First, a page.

Our Orkney Archaeology Review, produced annually by the Orkney Archaeology Society to showcase work which has been grant-aided by the Society in the preceding 12 months.
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Welcome to the third Orkney Archaeological Review. Once again, our ambition is to expand the Review with more articles and illustrations, more pages, and a wider coverage of the ground-breaking and exciting archaeology that is happening in our islands.
We open with the Ness of Brodgar and explore not just the recent revelations of the site, but the necessary realities of modern archaeology: funding; closed season research; possible endgames for the site; and the place of the Ness in the tourist and wider economy of Orkney. This is followed by an account of photogrammetry – cutting edge digital technology – being used at two of our major sites, The Ness and The Cairns.
We move from prehistory to medieval town expansion in an article that traces land reclamation in Kirkwall, particularly in the Norse era but also in the Scottish period. The illustrations show vividly just how much of the town’s 900-year history is still extant. The next article takes the focus to Westray and a rich, but little explored site, The Knowe of Skea. What has been revealed is a complex and long occupation record from the Neolithic through to (possibly) Early Christian, and finally Norse use.
The stated 900th anniversary of St Magnus’ martyrdom was an excellent opportunity for a research, training and community project, and is the subject of our next piece. Most activity focused on Palace in Birsay and the surrounding Barony. Magnus’ life and death is Orkney’s best loved story and this article shows how detailed archaeology can work hand in hand with school and community enthusiasm.
Our next piece on Swandro in Rousay is a good illustration that the unexpected should always be expected when you start digging… The Knowe of Swandro was thought to be Iron Age in date, however recent excavations have taken that date back to the Neolithic and forward to the Norse Period. The article also highlights the continuing tension between coastal erosion and archaeological survival in Orkney.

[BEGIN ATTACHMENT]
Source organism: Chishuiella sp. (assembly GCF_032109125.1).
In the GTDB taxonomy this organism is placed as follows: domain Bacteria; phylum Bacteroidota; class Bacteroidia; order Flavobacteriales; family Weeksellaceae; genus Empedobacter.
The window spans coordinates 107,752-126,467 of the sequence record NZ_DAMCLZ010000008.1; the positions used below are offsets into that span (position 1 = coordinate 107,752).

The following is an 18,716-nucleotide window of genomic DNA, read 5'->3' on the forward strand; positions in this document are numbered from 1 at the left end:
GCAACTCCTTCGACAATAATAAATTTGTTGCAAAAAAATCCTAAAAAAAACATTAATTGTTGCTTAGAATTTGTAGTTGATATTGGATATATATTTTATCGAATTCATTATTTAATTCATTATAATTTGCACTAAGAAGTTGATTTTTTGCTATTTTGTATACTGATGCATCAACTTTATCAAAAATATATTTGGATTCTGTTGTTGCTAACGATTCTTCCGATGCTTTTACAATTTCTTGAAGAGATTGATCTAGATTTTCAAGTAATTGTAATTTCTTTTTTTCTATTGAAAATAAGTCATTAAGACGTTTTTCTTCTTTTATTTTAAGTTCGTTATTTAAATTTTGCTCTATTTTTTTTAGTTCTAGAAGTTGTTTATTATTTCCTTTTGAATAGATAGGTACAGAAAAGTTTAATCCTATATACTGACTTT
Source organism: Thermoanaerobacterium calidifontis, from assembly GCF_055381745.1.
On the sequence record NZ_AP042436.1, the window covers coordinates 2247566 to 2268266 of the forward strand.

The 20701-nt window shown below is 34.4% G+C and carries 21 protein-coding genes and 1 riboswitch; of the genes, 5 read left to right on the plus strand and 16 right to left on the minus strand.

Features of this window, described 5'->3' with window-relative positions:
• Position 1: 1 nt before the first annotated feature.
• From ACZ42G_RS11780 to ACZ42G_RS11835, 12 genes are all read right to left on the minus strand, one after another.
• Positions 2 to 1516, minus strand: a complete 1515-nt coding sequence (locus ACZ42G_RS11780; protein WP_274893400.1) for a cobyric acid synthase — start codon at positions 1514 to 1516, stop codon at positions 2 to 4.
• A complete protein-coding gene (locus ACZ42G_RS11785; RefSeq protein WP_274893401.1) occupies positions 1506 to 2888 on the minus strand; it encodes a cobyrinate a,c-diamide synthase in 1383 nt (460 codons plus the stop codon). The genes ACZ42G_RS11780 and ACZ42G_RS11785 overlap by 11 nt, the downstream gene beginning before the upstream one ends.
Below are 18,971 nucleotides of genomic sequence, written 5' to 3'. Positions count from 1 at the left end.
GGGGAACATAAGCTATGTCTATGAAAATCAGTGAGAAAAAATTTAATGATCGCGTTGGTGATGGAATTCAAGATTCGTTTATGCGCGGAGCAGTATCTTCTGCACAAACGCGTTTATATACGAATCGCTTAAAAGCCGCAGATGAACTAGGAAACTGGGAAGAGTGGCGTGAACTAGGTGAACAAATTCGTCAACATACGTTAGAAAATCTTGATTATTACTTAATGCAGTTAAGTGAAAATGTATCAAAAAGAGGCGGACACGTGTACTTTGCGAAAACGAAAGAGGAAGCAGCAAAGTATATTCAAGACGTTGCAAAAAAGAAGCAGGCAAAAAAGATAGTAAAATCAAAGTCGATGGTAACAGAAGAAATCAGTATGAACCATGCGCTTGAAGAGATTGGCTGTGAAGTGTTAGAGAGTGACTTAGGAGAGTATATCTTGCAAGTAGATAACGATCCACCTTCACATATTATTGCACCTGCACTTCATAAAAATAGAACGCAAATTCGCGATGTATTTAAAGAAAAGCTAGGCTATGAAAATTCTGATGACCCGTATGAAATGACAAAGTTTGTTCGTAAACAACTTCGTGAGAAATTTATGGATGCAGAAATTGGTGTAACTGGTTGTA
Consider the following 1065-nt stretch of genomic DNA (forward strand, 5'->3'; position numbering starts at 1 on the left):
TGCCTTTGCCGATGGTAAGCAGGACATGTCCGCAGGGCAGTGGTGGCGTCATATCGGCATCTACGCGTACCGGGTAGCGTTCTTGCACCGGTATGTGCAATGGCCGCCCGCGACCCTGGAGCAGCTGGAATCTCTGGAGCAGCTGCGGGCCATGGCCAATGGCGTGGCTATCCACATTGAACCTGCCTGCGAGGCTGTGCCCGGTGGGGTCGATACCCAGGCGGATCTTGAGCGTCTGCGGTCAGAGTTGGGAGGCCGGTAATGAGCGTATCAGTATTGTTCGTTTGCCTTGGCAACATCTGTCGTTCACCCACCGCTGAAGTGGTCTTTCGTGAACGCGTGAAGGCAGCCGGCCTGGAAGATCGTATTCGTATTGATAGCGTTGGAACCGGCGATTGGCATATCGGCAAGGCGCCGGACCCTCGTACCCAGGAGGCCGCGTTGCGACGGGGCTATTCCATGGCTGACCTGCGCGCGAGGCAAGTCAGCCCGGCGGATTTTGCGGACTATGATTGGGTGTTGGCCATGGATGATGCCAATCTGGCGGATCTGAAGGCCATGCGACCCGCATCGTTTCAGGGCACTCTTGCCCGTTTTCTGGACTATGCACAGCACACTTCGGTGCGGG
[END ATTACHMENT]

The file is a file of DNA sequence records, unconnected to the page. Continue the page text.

We revisit the amazing YAARP project in its third year which has produced some amazing images, celebrating the links between art and archaeology.
Conservation on a much larger scale in Rousay features in our next piece that comes from Historic Environment Scotland, who are tasked with looking after our key monuments. This article looks specifically at work to update the interpretation of the well-known Neolithic sites on the island. This work includes digital technology similar to that featured earlier in the Review.
Our third article to feature Orkney’s North Isles is an account of the recent Cata Sand excavation on Sanday. This dig was carried out in 2016 and 2017 and like Swandro, the site is under imminent threat from coastal erosion. An early Neolithic house is examined in detail and we have the bonus discovery of an intriguing whale pit on the site.
The marvellous Tomb of the Eagles Visitor Centre on South Ronaldsay is a tribute to the work of Ronnie and Morgan Simison in bringing that Neolithic tomb so vividly to life for thousands of visitors over more than thirty years. The next piece gives an account of the Neolithic tomb and the Bronze Age Burnt Mound, as well as discussing the important role of public presentation and interpretation of the site.
Our final article revisits the long-term excavation of The Cairns, also in South Ronaldsay. This Iron Age broch site has undergone extensive exploration and has featured in previous Reviews. This article takes us outwith the broch itself to investigate Iron Age metalworking capacity in the north part of the site. Fascinating finds are described and linked to a suggested expression of Later Iron Age collective identity. This final piece ends the Review on a speculative and perhaps controversial note – as befits the exploratory and challenging nature of good archaeology.
We have brought together articles that cover all the major periods of Orkney’s pre-Twentieth Century archaeology, and we have ranged over the Mainland and four of the North and South Isles. Not least, the contributors have pointed up the important role our local community and our annual visitors have in developing and supporting archaeology in Orkney.